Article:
Broker Check

Your Investments Don't Care Who Wins the Election

J. Timothy Corle, CPC, CFP®

President, CEO

Each presidential election cycle, people get anxious.  This year is certainly no different, as the question I get more frequently than any other these days is…”What is going to happen to the markets if Trump wins, or if Biden wins….”  And when I get this question, it usually ends with their personal political view and how the sky will fall if their candidate does not win.

My answer is always the same, your investments don’t care who wins the election.  A disciplined and well laid out investment and financial plan was crafted to run the span of your time horizon, not the election cycle.

But don’t take my word for it. One of America’s most famous and successful investors, Warren Buffet, once said “If you mix politics with your investment decisions, you’re making a big mistake.”  I couldn’t agree more!

The thought or discussion of politics creates an emotional response in just about anyone who chooses to focus on it, and emotion can cloud one’s judgement.  You need to stay focused on your time horizon and not let short term emotions derail your plan.

This election season has been marked by the combination of a pandemic, a global economic recession, widespread civil unrest, and extreme market volatility.  It is natural to be anxious and want to run for cover, however, history has shown us that what matters most is not election results but staying invested.

The chart below shows the historical performance of the S & P 500 Composite Index over the past 80 years.  In 18 of 19 presidential elections, a hypothetical $10,000 investment made at the beginning of each election year would have gained in value 10 years later.  In 15 of those 10-year periods, your investment would have more than doubled.

If you are nervous these days, trust me you are not alone!  Presidential campaigns often highlight the worst of the country’s problems, and they intentionally amplify negative messages in order to trigger an emotional response to vote one way or another. 

Historically speaking, presidential election years tend to make people fearful enough to want to move their money from equity investments to money markets, and effectively sit on the sidelines until it’s over.

Moving to cash in election years can reduce long-term portfolio returns.  To verify this, The Capital Group analyzed investment results over the last 22 election cycles to compare three hypothetical investment approaches:  1) being fully invested in equities, 2) making monthly contributions to equities, and 3) staying in cash until after the election.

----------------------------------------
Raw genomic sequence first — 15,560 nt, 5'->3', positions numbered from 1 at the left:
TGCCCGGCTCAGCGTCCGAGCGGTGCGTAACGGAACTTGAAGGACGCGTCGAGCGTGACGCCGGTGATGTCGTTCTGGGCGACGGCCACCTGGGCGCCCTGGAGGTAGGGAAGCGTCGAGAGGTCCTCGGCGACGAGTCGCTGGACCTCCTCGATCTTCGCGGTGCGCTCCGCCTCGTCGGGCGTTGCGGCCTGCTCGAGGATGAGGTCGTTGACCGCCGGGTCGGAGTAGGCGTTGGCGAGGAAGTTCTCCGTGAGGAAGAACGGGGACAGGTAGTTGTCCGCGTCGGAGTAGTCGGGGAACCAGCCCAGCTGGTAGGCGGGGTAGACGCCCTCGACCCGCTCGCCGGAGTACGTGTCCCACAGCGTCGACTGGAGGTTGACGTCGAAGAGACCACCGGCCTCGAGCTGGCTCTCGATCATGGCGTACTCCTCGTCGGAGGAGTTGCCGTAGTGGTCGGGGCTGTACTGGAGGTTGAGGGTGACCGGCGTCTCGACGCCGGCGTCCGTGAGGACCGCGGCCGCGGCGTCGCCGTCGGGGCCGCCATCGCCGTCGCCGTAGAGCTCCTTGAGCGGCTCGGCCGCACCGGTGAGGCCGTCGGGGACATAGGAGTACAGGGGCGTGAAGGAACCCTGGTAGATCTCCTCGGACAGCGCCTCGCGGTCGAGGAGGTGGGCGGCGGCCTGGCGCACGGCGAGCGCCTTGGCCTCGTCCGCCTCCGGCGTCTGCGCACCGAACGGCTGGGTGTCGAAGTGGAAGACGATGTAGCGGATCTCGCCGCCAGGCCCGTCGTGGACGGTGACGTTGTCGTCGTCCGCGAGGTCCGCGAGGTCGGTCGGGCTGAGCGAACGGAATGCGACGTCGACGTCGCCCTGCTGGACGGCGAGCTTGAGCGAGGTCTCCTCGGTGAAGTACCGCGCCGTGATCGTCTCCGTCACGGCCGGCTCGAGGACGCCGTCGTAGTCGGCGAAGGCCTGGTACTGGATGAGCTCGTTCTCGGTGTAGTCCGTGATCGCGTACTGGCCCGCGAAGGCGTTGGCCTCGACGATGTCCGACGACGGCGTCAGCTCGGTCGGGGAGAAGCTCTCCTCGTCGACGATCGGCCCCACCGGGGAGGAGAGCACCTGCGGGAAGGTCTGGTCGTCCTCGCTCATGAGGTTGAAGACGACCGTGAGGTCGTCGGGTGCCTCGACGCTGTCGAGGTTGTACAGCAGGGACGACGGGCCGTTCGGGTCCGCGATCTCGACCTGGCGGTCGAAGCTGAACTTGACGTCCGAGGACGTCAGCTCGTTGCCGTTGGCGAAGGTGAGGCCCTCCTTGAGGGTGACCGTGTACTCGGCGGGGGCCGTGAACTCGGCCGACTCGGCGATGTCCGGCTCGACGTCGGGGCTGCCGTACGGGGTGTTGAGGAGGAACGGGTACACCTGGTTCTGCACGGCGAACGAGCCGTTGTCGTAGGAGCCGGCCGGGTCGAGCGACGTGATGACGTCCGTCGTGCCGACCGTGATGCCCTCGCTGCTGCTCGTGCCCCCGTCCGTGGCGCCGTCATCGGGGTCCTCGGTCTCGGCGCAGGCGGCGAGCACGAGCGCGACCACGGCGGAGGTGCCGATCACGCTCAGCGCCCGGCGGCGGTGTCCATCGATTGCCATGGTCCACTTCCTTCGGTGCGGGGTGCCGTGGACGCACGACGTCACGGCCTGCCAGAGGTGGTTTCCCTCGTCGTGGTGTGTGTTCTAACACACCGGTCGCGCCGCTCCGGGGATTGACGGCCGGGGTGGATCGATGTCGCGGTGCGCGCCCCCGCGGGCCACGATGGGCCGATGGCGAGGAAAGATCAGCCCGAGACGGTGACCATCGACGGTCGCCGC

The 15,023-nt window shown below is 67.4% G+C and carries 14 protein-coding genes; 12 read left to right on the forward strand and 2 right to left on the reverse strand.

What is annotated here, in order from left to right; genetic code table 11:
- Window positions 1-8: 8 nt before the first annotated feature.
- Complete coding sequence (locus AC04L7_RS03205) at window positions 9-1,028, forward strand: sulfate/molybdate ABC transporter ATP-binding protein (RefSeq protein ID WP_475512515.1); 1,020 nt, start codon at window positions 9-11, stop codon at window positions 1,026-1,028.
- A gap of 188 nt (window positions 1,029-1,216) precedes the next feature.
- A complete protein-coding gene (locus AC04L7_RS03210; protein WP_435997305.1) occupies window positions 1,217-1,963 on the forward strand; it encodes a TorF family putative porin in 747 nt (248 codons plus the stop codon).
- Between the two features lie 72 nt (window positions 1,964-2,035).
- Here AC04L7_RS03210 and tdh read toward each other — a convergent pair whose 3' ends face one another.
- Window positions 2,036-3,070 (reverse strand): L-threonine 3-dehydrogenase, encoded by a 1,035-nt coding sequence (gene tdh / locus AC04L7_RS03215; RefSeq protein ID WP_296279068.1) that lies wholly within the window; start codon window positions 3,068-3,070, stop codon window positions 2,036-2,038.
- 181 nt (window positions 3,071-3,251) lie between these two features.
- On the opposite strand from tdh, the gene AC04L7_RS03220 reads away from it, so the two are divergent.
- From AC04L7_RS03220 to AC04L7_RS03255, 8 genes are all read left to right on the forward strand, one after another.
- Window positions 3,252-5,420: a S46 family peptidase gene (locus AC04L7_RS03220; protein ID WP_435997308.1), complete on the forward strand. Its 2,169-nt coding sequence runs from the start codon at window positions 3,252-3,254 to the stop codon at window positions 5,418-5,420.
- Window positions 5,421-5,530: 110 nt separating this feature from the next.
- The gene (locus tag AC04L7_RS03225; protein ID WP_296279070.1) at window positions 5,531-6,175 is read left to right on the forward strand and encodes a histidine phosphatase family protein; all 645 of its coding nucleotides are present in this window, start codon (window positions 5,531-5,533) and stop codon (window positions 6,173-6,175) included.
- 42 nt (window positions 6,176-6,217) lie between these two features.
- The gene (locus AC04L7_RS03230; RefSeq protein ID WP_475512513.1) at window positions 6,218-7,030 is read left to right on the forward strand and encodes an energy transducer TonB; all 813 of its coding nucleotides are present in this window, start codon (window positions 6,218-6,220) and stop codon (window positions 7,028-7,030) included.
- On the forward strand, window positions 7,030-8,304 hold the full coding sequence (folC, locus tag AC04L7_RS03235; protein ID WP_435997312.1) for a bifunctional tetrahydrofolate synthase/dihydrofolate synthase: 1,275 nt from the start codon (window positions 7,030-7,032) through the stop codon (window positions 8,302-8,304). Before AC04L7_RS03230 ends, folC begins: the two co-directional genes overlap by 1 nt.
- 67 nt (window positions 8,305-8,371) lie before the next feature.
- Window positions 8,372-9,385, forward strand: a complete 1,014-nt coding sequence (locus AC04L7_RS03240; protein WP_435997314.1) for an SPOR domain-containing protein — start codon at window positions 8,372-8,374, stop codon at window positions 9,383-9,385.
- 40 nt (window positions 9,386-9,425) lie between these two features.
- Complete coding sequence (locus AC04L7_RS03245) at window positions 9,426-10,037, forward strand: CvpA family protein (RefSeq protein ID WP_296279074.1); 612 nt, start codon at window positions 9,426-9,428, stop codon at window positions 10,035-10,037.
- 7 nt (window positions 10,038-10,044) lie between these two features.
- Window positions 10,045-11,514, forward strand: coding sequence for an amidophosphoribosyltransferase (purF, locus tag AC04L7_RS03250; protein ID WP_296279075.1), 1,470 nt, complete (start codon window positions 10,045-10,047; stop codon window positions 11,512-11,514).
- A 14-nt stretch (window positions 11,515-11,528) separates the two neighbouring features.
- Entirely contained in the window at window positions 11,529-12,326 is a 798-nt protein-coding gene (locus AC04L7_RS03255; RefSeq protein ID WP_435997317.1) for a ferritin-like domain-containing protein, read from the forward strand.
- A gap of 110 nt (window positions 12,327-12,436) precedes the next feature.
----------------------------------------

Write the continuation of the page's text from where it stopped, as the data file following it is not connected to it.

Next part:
The investor who stayed in cash until after the election had the worst outcome of the three portfolios in 16 out of 22 periods.  The hypothetical investors who stayed invested or made consistent monthly contributions during election years came out on top most of the time.

You cannot predict, much less time, what the stock market will do around the election, or any other time for that matter. Don’t let your emotions be your guide when it comes to your investments.  The only way you can possibly come out on top in that event is to properly time the market, not once, but twice!  Getting out is one decision, when to get back in is the other. Political campaigns generate fear because fear motivates an emotional response to get you to act.  I’m not writing to tell you who you should vote for.  I am telling you that when it comes to your investment policy, do not give into the fear and make a change based on emotion.

So, which political party has been better for investors?  Historically speaking, there was essentially no difference when it comes to long-term investment results. 

No matter who gets elected, nor what their policy positions are, great companies adapt to change, continue to create value, innovate, and employ the financial discipline required to continue to thrive.

And no matter who gets elected, or what policies they implement, we get to have our collective voices heard just 23 months into the term by voting to change the Congress in the mid-term elections.

So, whether you’re a “Make America Great Again”, a “Build Back Better”, or any other campaign supporter, I encourage all of you to get out and vote for your favorite candidate.  The right to vote is one of the many things that make this country great; just know that when it comes to your long-term investment strategy, your investments don’t care who wins.